There are days when I want to burn them all. Every single flat, one-dimensional photo that I have of him. Because I hate that it’s all I have. I hate that I can’t feel the stubble on his face, only run my fingers across the high-gloss sheen of a 4×6 from Walgreens. Is that all you’ve got for me? A shiny fake finish on a life that was so much more? It’s not enough to fill the void. Not. Enough.
Actually, hold on, we can frame it differently if you’d like, we give him 4-6 months. How do those dimensions work for you? 4-6? 4×6? More like getting smacked in the chest with a 2×4.
I never thanked his oncologist. I think it’s because she was the one who said those words. She wasn’t to blame; she tried to help. But it was on that day that I felt the floor give out from under us, and down the rabbit hole we went. It was infuriating and sickening to look up and see them all watching helplessly, with pity in their eyes, knowing there was nothing they could do. But 4 months is more than some people get. And cancer? I guess I can be thankful that I have a convenient enemy to direct my anger at.
And so I continue to flop around, some days thankful, other days resentful. Surrounded by photos, and his folded t-shirts. Memories. A drawer full of socks. His shoes, sitting in the closet, empty, never to be filled again. And the photos, a precious, precious facsimile, but devilish in their trickery. I hate them and love them. The reminder of everything I had, and everything I lost.
It has been a rough week. I’m finding myself in a very emotionally unstable place. Probably shouldn’t even be driving. Everything in my path just seems to be an accident waiting to happen.
It has been hard making it to (and through) work. I am distracted, forgetful, tearful, an emotional time-bomb. So today at lunch I went to Starbucks, my saving grace, to reward myself. I pulled up toward the drive-thru and there was some lady, half pulled-over, half blocking the entrance, on her phone. Net result? I couldn’t tell if she was in line. Because she was on the phone, she didn’t react to my questioning hand gestures, so when the car in front of her moved, and she didn’t, I pulled forward, around her. This didn’t go over well. Apparently she was in line. Continue reading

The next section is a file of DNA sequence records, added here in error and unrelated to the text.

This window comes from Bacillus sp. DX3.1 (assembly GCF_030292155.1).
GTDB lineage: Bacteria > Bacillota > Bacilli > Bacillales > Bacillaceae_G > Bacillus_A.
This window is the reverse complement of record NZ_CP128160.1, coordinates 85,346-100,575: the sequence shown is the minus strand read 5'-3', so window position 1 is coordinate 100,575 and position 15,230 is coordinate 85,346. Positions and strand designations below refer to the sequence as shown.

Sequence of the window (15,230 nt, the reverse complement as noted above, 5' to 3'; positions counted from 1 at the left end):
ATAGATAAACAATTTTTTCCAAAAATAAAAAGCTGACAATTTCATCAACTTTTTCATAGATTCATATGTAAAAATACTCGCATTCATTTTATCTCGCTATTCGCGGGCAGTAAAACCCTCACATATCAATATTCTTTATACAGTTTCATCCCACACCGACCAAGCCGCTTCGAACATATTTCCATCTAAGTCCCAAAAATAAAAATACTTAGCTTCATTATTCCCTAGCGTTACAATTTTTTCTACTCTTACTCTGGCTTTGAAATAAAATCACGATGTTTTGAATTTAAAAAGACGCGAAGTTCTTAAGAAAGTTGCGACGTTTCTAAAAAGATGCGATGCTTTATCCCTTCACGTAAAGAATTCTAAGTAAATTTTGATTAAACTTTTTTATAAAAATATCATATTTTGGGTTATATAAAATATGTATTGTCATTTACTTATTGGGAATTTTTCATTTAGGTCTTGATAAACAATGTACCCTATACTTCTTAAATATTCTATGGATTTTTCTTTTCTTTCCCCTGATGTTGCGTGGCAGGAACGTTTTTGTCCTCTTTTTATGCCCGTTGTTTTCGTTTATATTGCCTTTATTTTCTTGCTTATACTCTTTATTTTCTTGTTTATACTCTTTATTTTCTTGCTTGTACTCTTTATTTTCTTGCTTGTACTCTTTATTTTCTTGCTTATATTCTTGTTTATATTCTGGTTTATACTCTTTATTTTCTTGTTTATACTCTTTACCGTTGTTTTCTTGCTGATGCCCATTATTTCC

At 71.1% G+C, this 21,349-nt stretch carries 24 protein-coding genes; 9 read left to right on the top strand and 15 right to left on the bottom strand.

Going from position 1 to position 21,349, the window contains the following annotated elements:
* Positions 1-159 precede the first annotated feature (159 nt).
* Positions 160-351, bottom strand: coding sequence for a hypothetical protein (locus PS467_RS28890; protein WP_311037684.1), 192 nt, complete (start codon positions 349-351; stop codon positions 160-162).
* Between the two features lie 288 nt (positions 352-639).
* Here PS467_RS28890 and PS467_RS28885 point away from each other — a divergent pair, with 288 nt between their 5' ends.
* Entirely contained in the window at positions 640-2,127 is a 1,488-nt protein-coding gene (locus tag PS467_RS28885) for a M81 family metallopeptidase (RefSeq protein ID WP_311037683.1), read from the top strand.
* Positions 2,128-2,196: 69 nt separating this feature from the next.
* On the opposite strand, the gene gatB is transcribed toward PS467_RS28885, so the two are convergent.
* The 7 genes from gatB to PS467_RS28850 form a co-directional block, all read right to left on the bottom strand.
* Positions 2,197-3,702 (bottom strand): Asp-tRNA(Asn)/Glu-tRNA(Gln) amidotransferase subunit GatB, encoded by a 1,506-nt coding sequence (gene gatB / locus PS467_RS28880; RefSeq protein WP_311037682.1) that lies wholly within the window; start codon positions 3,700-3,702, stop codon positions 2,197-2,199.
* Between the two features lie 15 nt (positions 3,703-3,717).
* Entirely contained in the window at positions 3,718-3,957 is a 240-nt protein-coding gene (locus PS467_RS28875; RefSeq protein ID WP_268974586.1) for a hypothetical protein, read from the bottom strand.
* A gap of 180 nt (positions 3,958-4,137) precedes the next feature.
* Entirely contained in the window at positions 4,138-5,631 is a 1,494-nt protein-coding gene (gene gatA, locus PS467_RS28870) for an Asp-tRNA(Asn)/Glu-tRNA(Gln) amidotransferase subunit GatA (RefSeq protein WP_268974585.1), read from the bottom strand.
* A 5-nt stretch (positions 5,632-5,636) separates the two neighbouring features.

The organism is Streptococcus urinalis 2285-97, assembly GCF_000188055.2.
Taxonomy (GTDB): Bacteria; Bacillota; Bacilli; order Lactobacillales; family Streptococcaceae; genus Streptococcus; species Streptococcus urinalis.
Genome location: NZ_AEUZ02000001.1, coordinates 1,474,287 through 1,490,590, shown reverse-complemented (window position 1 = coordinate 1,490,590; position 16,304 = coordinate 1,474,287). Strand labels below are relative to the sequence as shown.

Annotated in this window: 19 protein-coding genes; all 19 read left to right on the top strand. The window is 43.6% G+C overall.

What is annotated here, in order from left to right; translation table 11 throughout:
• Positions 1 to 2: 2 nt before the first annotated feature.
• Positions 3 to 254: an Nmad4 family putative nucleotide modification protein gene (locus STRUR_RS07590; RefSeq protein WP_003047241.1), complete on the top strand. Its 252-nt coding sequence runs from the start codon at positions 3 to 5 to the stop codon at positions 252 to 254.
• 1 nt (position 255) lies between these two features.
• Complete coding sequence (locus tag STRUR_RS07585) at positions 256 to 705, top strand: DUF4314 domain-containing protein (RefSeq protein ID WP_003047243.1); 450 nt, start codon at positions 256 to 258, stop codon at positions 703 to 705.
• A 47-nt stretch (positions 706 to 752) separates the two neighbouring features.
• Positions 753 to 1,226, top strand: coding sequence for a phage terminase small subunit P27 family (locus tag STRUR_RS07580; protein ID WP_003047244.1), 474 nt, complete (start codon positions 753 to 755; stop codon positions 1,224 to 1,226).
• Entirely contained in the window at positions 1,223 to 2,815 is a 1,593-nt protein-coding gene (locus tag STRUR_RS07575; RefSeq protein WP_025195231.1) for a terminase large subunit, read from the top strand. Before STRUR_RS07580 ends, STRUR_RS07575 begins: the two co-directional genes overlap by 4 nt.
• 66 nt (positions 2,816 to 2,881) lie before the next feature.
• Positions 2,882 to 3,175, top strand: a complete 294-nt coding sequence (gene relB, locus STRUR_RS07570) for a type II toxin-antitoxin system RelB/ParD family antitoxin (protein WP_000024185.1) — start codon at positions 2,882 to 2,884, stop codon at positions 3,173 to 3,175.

Thank god no one asked me to be thankful this past weekend.
If someone had actually asked me to express thanks, something like this might have come spewing out: I don’t care if it’s f*ing thanksgiving. My husband died this past year, so did my dad, and I don’t feel “thankful”.
That is really how I felt; the overriding sentiment was not one of gratitude, despite the many good things I do have. Overall, am I a thankful person? Yes. Aren’t we all? Everybody claims to be – on Facebook, in particular. Thankful for family, friends, jobs, a home, a pet, a pair of boots, a turkey on the table, blah blah blah. It’s easy to throw the thanks around when you haven’t just lost something precious. Why do people feel the need to trumpet how thankful they are? Why not just be thankful and shut up about it? Facebook. Sometimes I think it’s just a place for people to brag.